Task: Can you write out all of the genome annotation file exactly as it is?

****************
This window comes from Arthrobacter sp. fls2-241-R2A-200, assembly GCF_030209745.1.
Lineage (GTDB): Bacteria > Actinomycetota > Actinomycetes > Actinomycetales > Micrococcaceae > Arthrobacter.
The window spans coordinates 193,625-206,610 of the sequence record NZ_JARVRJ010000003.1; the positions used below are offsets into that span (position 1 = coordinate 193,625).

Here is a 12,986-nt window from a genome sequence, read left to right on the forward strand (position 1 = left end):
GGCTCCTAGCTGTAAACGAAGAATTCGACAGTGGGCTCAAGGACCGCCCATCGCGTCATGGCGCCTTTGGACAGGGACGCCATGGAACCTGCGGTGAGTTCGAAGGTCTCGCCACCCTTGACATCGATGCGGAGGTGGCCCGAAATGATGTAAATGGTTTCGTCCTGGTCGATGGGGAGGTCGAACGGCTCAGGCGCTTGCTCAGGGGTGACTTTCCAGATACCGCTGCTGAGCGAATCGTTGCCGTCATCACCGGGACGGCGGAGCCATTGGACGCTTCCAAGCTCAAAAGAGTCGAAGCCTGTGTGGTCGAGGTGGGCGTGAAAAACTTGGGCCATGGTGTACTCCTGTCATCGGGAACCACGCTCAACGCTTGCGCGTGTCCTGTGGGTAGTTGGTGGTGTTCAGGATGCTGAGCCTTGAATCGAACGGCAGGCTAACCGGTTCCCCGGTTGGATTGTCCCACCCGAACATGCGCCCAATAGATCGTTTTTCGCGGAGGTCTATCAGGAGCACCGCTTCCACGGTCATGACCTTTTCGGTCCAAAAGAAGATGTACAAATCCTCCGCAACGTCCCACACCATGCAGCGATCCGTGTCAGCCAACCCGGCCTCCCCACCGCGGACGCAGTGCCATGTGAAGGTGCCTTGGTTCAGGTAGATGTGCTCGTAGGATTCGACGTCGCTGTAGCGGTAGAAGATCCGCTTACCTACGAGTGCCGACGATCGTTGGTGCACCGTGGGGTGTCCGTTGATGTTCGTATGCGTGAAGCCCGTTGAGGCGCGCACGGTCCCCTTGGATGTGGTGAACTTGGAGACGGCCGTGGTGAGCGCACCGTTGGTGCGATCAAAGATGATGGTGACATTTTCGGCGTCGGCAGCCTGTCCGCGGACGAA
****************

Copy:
This window comes from Arthrobacter sp. fls2-241-R2A-200, assembly GCF_030209745.1.
Lineage (GTDB): Bacteria > Actinomycetota > Actinomycetes > Actinomycetales > Micrococcaceae > Arthrobacter.
The window spans coordinates 193,625-206,610 of the sequence record NZ_JARVRJ010000003.1; the positions used below are offsets into that span (position 1 = coordinate 193,625).

Here is a 12,986-nt window from a genome sequence, read left to right on the forward strand (position 1 = left end):
GGCTCCTAGCTGTAAACGAAGAATTCGACAGTGGGCTCAAGGACCGCCCATCGCGTCATGGCGCCTTTGGACAGGGACGCCATGGAACCTGCGGTGAGTTCGAAGGTCTCGCCACCCTTGACATCGATGCGGAGGTGGCCCGAAATGATGTAAATGGTTTCGTCCTGGTCGATGGGGAGGTCGAACGGCTCAGGCGCTTGCTCAGGGGTGACTTTCCAGATACCGCTGCTGAGCGAATCGTTGCCGTCATCACCGGGACGGCGGAGCCATTGGACGCTTCCAAGCTCAAAAGAGTCGAAGCCTGTGTGGTCGAGGTGGGCGTGAAAAACTTGGGCCATGGTGTACTCCTGTCATCGGGAACCACGCTCAACGCTTGCGCGTGTCCTGTGGGTAGTTGGTGGTGTTCAGGATGCTGAGCCTTGAATCGAACGGCAGGCTAACCGGTTCCCCGGTTGGATTGTCCCACCCGAACATGCGCCCAATAGATCGTTTTTCGCGGAGGTCTATCAGGAGCACCGCTTCCACGGTCATGACCTTTTCGGTCCAAAAGAAGATGTACAAATCCTCCGCAACGTCCCACACCATGCAGCGATCCGTGTCAGCCAACCCGGCCTCCCCACCGCGGACGCAGTGCCATGTGAAGGTGCCTTGGTTCAGGTAGATGTGCTCGTAGGATTCGACGTCGCTGTAGCGGTAGAAGATCCGCTTACCTACGAGTGCCGACGATCGTTGGTGCACCGTGGGGTGTCCGTTGATGTTCGTATGCGTGAAGCCCGTTGAGGCGCGCACGGTCCCCTTGGATGTGGTGAACTTGGAGACGGCCGTGGTGAGCGCACCGTTGGTGCGATCAAAGATGATGGTGACATTTTCGGCGTCGGCAGCCTGTCCGCGGACGAA